Tuesday, July 17, 2007


Opinion: Why We Will Stay in Iraq


(Update from post on June 27, 07)

We have an overweening moral obligation to stay the course now and give the Iraqi a further chance.

Any idea that we were morally wrong to invade Iraq is simply and completely superseded by the subsequent decisions, events, and commitments of the US to Iraq and its people. (“If you break it, you own it.” Colin Powell.)

The very simplest solution is to stay where we are, consolidate our strategic and tactical gains, and do something constructive with our capabilities and assets.

We are not going to leave any time soon. There is far too much going on in the region to bring our forces home, only to find that we must reinsert them a few months later.

We are not going to admit defeat.

We are not going to give the Islamic terrorist insurgents a victory.

We are not going to let the current government down because of our commitments to them. We must help them to reach an effective government, which is, in the end, up to them.

We gave back sovereignty to the Iraqi, and claimed that we would withdraw if asked to do so by the government. Will such a request signal to the world that our mission is over and successful, and that we can peacefully wind down the effort? Can we promote that thought?

We may well support a sectarian partition of Iraq, subject to the solution to the oil revenue question. Divide and conquer is a tried and true tactic.

We are not going to let the 27 million Iraqi people down by leaving them entirely to their own devices, after promising them to stay the course. On the other hand, we should not misplace our confidence in Iraqi sects, tribes, and foreigners in the country to remain friendly to us. Thus, we must watch our backs at all times.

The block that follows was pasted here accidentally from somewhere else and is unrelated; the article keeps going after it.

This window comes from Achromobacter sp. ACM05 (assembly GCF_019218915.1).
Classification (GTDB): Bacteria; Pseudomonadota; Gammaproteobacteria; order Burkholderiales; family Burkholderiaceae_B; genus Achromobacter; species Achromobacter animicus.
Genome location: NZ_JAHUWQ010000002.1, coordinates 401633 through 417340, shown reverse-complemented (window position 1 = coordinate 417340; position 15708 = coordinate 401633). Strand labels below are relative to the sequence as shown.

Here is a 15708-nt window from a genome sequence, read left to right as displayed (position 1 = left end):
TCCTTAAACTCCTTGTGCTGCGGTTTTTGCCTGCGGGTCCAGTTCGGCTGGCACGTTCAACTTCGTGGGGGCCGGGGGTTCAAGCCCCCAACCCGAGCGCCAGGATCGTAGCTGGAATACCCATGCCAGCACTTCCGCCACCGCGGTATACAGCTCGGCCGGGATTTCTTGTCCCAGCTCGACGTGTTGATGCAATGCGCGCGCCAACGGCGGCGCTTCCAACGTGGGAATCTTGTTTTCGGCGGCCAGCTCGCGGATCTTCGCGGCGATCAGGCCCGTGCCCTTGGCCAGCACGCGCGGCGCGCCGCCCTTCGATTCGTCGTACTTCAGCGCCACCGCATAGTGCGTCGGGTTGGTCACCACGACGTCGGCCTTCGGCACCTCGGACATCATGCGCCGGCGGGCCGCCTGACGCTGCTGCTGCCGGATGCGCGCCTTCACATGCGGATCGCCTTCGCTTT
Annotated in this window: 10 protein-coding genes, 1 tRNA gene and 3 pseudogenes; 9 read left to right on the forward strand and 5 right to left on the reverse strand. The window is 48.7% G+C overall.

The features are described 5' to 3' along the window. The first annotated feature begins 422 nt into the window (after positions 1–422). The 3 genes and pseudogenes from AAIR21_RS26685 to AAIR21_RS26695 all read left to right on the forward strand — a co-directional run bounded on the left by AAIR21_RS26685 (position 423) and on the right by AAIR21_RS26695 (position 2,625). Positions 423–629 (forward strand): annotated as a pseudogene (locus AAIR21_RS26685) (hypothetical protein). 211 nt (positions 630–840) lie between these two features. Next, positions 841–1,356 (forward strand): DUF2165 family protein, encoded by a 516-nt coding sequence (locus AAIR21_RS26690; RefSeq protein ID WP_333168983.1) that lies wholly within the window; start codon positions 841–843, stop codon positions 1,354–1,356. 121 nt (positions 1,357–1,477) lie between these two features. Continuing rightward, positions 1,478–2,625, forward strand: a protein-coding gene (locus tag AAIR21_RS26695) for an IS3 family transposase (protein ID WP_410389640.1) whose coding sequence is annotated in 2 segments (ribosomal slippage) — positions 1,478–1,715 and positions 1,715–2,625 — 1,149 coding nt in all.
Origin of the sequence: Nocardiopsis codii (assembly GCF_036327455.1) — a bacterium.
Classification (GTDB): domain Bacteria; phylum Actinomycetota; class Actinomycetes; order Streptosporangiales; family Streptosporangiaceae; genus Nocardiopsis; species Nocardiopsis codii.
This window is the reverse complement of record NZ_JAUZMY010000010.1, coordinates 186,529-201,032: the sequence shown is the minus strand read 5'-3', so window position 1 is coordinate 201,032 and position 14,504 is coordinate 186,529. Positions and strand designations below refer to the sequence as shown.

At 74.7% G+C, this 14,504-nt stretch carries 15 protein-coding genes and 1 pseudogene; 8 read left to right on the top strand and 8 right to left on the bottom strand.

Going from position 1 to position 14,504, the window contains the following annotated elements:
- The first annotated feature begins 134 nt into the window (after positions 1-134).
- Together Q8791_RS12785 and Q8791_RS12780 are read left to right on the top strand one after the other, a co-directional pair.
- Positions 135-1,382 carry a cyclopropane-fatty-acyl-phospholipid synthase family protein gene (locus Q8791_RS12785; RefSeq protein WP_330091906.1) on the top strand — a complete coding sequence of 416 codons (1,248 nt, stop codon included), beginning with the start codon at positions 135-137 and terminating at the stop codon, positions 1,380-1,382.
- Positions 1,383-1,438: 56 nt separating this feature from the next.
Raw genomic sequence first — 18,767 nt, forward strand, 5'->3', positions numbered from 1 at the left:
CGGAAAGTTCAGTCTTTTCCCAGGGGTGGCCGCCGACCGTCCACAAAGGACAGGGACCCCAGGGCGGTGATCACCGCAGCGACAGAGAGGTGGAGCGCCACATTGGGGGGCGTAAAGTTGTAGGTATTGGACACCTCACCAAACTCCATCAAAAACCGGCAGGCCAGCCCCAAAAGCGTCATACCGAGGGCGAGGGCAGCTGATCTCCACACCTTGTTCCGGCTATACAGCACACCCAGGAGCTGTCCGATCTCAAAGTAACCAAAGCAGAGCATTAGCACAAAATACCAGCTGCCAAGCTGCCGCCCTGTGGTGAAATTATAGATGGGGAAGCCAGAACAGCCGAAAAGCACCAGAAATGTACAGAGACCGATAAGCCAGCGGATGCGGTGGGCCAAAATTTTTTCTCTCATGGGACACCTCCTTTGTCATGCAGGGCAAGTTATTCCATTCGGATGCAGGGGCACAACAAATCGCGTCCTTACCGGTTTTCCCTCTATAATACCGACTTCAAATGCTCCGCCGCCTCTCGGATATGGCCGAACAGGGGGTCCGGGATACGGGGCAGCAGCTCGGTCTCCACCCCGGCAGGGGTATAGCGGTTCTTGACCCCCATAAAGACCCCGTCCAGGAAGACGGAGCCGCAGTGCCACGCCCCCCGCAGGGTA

We are not going to let Iran and Syria move into Iraq and take over.

We are not going to let Iraqi oil be used against us, although this was one of the great mistakes of the war up to now to let the Iraqi decide how to manage their oil. We regret this decision now, so it may change. Perhaps we can play “honest broker” to ensure fair distribution of oil revenue directly to the tribes and to the government. There must be a portion of the revenue allocated for us to defray some of our costs.

We are not going to let the Kurds be massacred by Iran or Turkey or the Sunnis from Iraq, or all three.

We are not going to stand by and watch the Sunnis and Shiites massacre each other.

We are not going to turn our backs on our soldiers who sacrificed to help give Iraq a chance, over 3,500 of whom did not return alive, and over 20 thousand have been wounded, and many maimed for life.

We must disengage insofar as possible, while executing the surge in Baghdad, guarding the borders with Syria, Iran and Saudi Arabia, keeping an eye on Turkey, guarding the oil infrastructure, and ensuring our supply lines.

We are not going to turn our backs on an investment of hundreds of billions of dollars to help Iraq out of its troubles.

We have a national interest in keeping a substantial force in this highly strategic area of the Middle East, next to Iran, Syria, Saudi Arabia, and Turkey.

We will have a substantial force in Iraq and Kuwait for a decade or more. We must plan for a long-term presence.

This force will be useful in many ways in the near future. It will be augmented again soon now. Another 30 thousand troops may be on their way shortly, along with substantial air and naval forces, including the increase of carriers to four off the coast.

We must be ready for any eventualities resulting from the Iranian conflict, and possible Palestinian and Lebanese flare ups. Israel may well be the pivotal nation, especially if they decide to attack Iranian nuclear facilities.

We are not going to substantially change the situation if the Democrats win in 2008, unless it is along these lines or something similar. There may be a draw down of forces, but it will be more symbolic than substantial, and more like down to Kuwait than to Okinawa.

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